Wise Giving Wednesday: Six Questions About Fundraising for Kansas City Shooting Victims

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calendar icon Feb 21, 2024

On February 14th, it was shocking to learn about the mass shooting that disrupted a parade celebrating the Kansas City Chiefs’ Super Bowl victory. Over 20 people were shot including one woman who was killed. As expected, many are seeking to help the victims and their families. BBB Wise Giving Alliance encourages interested contributors to consider the following six questions about donating in response to tragedy-related philanthropy.

1. Do fundraising appeals respect families of victims?

As charitable organizations and/or crowdfunding postings raise funds to help, they also should get permission from the families to use either the names of the victims and/or any photographs of them. Don’t assume there is an official connection if photos are displayed.

2. Are the appeals clear about how money will be used?

Be cautious about vague appeals that don’t identify the intended use of funds. For example, is money being collected for medical expenses or other family needs? Also, unless told otherwise, donors will assume that contributed funds quickly collected after a tragedy will be distributed or spent just as quickly. Be mindful of public announcements that describe family assistance to help avoid donating to duplicative efforts.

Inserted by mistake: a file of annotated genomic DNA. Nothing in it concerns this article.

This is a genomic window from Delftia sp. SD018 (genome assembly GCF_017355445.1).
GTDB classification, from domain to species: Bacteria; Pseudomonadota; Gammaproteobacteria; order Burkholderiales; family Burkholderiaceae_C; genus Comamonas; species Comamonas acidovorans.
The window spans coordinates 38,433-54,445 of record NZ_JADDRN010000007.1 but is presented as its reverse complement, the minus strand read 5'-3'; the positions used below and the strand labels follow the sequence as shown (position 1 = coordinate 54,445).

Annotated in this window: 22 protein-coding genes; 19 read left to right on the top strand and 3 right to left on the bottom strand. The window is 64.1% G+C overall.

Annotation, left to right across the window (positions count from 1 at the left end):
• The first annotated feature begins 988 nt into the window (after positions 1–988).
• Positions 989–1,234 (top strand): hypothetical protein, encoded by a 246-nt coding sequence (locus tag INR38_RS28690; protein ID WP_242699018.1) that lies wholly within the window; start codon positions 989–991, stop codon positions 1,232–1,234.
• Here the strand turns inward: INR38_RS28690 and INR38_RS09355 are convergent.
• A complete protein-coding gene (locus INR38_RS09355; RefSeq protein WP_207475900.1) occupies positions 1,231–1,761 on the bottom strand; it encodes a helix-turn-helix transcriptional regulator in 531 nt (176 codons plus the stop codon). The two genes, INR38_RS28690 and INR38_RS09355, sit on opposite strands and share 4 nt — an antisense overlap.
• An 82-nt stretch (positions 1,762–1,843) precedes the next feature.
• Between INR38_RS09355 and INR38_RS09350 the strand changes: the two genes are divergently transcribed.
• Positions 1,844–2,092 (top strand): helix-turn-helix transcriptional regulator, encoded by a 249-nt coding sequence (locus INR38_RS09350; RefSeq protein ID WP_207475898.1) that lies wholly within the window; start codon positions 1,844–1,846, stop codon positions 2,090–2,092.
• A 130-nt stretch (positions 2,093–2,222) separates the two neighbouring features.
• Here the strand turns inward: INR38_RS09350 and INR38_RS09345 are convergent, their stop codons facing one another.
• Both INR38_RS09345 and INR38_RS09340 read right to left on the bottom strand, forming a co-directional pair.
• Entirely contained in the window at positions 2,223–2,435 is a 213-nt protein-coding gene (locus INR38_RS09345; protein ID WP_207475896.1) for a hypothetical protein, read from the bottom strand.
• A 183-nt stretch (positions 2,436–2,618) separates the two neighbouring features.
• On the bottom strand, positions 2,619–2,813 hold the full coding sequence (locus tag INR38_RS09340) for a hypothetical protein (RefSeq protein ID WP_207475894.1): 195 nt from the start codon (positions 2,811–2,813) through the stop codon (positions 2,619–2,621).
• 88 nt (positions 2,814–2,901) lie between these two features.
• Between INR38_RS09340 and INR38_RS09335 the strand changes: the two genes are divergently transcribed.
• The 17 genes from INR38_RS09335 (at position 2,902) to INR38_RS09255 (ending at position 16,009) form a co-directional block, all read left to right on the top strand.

3. Will donations be tax deductible?

Contributions that are donor-restricted to help a specific individual/family are not deductible in the U.S. as charitable donations, even if the recipient organization is a charity. See IRS Publication 526, page 7, for more information on this subject.  

4. What about crowdfunding requests?

It is not unusual for fundraising to start within hours after a tragedy has occurred. Please keep in mind that while some crowdfunding sites take precautions in carefully screening, vetting, and managing postings after a tragedy, others might not. If unsure, review the posting procedures described on the crowdfunding site and find out about transaction fees and other specifics.

5. Will Sales Benefit Charitable Purposes?
If items are sold, such as t-shirts, stating that their purchase will benefit the victims of the parade shooting, see if the promotion specifies which charity will benefit and how much of the purchase will go to the organization. Be cautious when vague terms are used such as “proceeds” or “profits” will go to the charity.
6. How do you verify charity trustworthiness?

Tragedies can generate donation requests from a variety of organizations seeking to help victims of violence or advocate on related issues. As always, we remind donors to check out charities by visiting Give.org to verify if the charity meets the 20 BBB Standards for Charity Accountability (i.e., a BBB Accredited Charity). Be cautious about newly created groups that may be difficult to check out.

Heart of Giving Podcast

This week’s Heart of Giving Podcast features Part 2 of an interview with Toshi Hoo. Toshi leads Institute for the Future’s Emerging Media Lab (EML), where he explores the implications of rapidly evolving technologies that are transforming the ways humans communicate, collaborate, and connect.

Recent Reports

We are always working with charities to publish or update reports for donors. Visit Give.org or local BBBs to check out any charity before giving. Our recently evaluated charities include:

Finally, remember to let us know by going to give.org/charity-inquiry if you are interested in seeing a report on a charity not on the list and we will do our best to produce one.

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